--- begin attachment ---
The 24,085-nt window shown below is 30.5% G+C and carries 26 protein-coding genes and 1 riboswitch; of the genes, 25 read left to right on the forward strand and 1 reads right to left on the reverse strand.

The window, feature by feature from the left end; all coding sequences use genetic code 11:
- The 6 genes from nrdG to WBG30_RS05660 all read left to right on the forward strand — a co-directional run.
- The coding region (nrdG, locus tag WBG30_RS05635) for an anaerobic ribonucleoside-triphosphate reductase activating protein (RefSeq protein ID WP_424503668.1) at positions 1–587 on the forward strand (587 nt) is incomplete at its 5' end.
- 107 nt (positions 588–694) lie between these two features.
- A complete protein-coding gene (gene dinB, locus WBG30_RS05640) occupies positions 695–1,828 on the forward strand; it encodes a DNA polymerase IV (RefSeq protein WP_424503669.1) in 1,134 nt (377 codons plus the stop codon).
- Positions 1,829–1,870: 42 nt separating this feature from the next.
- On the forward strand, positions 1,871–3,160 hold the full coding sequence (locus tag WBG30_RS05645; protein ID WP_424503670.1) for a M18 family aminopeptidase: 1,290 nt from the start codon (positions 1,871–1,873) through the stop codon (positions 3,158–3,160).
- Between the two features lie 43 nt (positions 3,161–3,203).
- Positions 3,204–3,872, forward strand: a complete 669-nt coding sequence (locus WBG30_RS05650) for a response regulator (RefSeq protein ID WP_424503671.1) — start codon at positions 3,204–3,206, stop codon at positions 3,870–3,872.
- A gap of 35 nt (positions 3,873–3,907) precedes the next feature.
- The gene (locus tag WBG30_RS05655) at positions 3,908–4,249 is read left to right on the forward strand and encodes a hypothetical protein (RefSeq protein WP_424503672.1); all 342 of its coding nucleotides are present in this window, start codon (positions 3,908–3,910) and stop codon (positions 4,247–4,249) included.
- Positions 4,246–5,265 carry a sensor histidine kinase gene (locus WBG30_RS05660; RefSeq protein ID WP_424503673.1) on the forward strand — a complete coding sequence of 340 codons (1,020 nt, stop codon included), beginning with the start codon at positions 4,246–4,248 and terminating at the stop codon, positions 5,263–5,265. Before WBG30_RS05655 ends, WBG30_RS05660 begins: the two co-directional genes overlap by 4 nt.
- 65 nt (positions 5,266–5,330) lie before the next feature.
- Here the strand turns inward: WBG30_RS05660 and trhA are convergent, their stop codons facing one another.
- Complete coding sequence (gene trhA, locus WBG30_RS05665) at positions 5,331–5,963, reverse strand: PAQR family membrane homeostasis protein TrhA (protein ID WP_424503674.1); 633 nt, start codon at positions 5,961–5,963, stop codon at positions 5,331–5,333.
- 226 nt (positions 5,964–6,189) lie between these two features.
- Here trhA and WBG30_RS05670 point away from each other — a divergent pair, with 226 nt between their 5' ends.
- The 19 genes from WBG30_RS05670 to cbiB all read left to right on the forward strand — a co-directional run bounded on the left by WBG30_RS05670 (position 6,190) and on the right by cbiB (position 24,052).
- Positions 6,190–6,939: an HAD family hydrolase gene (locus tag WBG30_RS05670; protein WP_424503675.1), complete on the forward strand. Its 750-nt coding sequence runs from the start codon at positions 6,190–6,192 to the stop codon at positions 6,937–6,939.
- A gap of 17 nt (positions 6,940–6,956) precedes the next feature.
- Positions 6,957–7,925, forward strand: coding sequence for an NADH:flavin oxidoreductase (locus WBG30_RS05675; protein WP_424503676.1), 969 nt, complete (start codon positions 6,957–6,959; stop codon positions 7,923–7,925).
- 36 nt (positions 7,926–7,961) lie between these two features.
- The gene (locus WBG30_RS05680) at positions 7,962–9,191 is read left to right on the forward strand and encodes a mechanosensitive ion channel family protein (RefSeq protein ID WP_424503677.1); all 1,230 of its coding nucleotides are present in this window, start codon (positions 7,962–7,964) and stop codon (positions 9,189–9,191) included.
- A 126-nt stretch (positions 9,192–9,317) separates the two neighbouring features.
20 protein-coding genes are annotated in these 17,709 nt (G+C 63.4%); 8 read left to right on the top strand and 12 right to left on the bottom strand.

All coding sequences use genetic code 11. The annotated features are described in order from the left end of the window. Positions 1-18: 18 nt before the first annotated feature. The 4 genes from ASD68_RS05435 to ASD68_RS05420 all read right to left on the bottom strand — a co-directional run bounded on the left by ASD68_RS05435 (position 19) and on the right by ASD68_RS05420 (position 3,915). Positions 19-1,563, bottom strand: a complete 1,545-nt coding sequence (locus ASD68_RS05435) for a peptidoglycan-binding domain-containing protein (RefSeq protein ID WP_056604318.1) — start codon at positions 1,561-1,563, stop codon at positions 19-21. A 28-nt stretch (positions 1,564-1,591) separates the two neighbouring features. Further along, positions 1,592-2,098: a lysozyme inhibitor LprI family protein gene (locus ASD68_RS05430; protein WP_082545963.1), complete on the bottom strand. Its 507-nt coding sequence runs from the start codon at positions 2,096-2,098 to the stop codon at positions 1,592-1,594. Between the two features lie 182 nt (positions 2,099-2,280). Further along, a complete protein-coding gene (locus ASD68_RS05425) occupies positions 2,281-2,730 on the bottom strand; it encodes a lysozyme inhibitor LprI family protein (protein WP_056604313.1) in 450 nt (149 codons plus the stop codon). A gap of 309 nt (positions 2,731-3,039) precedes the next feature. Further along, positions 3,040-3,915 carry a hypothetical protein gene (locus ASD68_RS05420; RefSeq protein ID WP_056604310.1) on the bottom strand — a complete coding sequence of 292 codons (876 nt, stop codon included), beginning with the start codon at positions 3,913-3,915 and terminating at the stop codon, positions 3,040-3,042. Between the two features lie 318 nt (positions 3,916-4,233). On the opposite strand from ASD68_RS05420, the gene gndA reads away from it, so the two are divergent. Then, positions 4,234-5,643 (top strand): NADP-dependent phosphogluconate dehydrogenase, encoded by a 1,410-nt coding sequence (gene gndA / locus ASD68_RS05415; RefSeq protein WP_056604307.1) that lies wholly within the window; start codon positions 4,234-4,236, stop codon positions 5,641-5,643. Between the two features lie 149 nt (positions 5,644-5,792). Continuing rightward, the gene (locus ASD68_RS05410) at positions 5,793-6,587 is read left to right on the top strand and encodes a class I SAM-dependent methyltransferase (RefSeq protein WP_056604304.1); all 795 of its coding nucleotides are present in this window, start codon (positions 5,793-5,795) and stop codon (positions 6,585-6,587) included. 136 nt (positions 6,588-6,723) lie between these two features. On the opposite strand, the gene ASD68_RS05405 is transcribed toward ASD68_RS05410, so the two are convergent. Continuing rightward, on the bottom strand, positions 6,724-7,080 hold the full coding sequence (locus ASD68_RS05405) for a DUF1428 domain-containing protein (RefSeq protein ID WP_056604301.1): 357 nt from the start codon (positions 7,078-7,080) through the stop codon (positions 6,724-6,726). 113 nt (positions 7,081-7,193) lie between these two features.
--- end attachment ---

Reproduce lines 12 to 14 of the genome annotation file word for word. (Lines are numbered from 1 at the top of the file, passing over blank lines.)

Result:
- The gene (locus tag WBG30_RS05655) at positions 3,908–4,249 is read left to right on the forward strand and encodes a hypothetical protein (RefSeq protein WP_424503672.1); all 342 of its coding nucleotides are present in this window, start codon (positions 3,908–3,910) and stop codon (positions 4,247–4,249) included.
- Positions 4,246–5,265 carry a sensor histidine kinase gene (locus WBG30_RS05660; RefSeq protein ID WP_424503673.1) on the forward strand — a complete coding sequence of 340 codons (1,020 nt, stop codon included), beginning with the start codon at positions 4,246–4,248 and terminating at the stop codon, positions 5,263–5,265. Before WBG30_RS05655 ends, WBG30_RS05660 begins: the two co-directional genes overlap by 4 nt.
- 65 nt (positions 5,266–5,330) lie before the next feature.